Hell – Gospel in Life


Tim Keller |  June 8, 1997

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  • Heaven and Hell
Luke 16:19-21
RS 297-02

Luke 16:19–21

The story of the rich man and Lazarus in Luke 16 gives us important lessons about saying sorry for our mistakes and the powerful transformation that comes from rising again. It also touches on a topic many people avoid: Hell. This story is a reminder not to think too highly of ourselves, to share what we have, and to understand how hell relates to Jesus and the importance of having a relationship with God.

1. Hell is a place of separation

Hell is not literally a place of fire, but a terrible outcome of being far away from God. When we sin, we’re asking for God to leave us alone, which He does, allowing us to face the results of our actions. But real freedom is found not in being self-sufficient, but in relying on God, who is the source of all good things like love, wisdom, and decency.

2. Hell, therefore, is a place of disintegration

Hell is not a place God sends us to punish us, but a path we choose ourselves when we think it’s better than submitting to God. The images of fire often related to hell represent something far worse: our souls breaking apart when we’re apart from God. This breaking apart shows up as bitterness, worry, stress, and fear, and gets worse when we idolize other things instead of God. This leads to a never-ending state of ruin and breaking apart, which is what hell really is.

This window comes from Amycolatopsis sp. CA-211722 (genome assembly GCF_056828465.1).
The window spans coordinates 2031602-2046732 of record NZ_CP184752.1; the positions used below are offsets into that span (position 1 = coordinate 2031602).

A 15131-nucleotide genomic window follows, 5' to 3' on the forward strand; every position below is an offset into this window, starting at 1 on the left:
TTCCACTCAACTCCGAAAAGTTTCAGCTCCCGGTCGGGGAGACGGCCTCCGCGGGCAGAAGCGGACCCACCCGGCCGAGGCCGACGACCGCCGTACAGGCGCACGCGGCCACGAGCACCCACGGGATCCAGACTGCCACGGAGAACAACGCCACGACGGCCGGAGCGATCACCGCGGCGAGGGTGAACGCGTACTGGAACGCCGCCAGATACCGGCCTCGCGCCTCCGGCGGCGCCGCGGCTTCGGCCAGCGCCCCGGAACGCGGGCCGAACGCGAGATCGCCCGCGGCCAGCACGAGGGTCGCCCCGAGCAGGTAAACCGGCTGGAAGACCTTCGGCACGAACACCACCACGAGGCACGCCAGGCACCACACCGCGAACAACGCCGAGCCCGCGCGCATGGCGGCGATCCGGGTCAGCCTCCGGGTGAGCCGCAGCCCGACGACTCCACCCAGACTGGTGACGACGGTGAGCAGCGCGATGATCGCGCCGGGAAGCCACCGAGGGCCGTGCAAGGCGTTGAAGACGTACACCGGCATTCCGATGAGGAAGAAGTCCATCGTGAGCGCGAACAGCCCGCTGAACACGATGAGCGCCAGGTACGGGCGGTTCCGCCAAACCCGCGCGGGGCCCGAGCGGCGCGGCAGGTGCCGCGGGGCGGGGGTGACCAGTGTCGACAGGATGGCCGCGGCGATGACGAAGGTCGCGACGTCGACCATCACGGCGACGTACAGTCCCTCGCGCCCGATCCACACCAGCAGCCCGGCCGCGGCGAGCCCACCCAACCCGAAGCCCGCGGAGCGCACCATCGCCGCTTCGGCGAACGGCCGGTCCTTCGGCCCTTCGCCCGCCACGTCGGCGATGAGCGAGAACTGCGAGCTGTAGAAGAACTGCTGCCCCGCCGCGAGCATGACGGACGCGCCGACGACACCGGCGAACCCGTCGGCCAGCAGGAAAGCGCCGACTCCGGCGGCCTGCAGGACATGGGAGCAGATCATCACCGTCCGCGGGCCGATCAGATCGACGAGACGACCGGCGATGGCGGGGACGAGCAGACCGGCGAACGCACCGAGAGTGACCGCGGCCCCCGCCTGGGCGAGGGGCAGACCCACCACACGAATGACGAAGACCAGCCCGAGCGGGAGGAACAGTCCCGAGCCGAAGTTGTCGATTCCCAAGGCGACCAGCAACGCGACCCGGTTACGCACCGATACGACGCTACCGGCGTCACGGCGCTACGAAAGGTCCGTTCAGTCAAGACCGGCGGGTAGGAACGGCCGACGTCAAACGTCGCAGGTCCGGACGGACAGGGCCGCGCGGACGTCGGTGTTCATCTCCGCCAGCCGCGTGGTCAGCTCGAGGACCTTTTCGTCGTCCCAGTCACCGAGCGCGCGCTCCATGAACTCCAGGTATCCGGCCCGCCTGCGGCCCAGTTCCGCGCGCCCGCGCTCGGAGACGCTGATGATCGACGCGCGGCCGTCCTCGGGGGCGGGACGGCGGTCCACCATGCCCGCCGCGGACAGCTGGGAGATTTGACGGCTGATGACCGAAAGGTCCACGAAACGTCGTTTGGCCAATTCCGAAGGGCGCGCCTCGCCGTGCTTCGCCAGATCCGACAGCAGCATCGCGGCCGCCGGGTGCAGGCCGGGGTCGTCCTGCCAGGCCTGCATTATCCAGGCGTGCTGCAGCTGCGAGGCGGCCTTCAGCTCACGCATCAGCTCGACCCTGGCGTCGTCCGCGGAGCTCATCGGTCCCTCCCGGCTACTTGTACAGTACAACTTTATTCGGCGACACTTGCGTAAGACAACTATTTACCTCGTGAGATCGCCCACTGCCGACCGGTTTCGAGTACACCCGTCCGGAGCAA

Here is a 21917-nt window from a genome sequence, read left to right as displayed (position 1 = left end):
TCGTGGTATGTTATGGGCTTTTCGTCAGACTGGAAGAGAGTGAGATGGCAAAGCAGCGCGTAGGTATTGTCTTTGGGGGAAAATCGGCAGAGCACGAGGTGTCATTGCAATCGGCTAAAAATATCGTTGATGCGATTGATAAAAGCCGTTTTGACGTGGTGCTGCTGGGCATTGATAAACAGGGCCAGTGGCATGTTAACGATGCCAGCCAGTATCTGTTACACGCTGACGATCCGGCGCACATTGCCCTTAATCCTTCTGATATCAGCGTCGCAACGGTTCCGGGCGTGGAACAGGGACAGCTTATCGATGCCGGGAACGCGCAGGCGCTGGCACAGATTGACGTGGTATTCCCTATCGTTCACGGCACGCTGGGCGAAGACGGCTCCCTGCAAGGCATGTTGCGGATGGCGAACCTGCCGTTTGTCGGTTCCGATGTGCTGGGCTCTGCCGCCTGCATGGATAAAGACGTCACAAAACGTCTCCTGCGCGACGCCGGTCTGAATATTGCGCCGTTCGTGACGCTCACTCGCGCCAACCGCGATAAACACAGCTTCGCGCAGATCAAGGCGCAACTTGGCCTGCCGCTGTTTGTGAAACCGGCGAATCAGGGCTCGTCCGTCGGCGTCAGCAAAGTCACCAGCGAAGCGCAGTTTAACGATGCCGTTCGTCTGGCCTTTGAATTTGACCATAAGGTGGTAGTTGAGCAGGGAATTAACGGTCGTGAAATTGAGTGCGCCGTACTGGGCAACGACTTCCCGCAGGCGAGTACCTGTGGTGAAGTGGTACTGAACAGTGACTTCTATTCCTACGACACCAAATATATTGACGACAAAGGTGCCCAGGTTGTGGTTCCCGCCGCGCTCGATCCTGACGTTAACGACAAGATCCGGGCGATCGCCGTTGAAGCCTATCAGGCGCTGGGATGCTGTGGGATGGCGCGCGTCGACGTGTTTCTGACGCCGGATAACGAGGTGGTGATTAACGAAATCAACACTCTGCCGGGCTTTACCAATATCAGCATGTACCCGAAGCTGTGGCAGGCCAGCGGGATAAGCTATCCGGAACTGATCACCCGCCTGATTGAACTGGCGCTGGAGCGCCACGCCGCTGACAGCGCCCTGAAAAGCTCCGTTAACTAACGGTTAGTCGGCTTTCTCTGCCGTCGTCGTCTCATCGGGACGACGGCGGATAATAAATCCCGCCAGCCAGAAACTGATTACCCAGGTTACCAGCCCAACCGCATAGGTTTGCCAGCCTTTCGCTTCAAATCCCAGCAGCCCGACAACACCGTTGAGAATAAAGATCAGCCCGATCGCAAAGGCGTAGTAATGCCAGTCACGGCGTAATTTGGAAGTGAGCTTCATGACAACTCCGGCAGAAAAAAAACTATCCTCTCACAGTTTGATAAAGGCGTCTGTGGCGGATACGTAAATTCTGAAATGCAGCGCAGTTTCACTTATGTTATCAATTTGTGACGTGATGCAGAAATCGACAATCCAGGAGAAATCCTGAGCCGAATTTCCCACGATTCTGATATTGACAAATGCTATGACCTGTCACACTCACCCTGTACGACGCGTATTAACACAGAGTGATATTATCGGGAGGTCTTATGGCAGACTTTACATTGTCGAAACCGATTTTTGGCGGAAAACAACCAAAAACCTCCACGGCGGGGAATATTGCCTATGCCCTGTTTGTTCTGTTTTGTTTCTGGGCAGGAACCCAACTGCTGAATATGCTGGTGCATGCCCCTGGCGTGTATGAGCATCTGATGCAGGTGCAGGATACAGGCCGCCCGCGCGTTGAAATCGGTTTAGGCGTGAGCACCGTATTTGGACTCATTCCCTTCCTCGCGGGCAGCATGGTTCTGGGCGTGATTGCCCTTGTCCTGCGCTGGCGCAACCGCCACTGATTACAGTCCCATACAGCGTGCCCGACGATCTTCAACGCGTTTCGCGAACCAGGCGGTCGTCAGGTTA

3. Hell is a place of complete self-deception

The story talks about a rich man who refuses to admit he’s done wrong and blames God instead, showing he doesn’t understand himself. Hell is shown as a place of loneliness, decay, and self-delusion, with the only way out being through Jesus. But many people reject this way out. The Christian God, who is unique in his willingness to suffer for our love, and the idea of hell, both highlight how great Jesus’ love and sacrifice are. This gives us comfort knowing that his suffering keeps us from experiencing such a fate.



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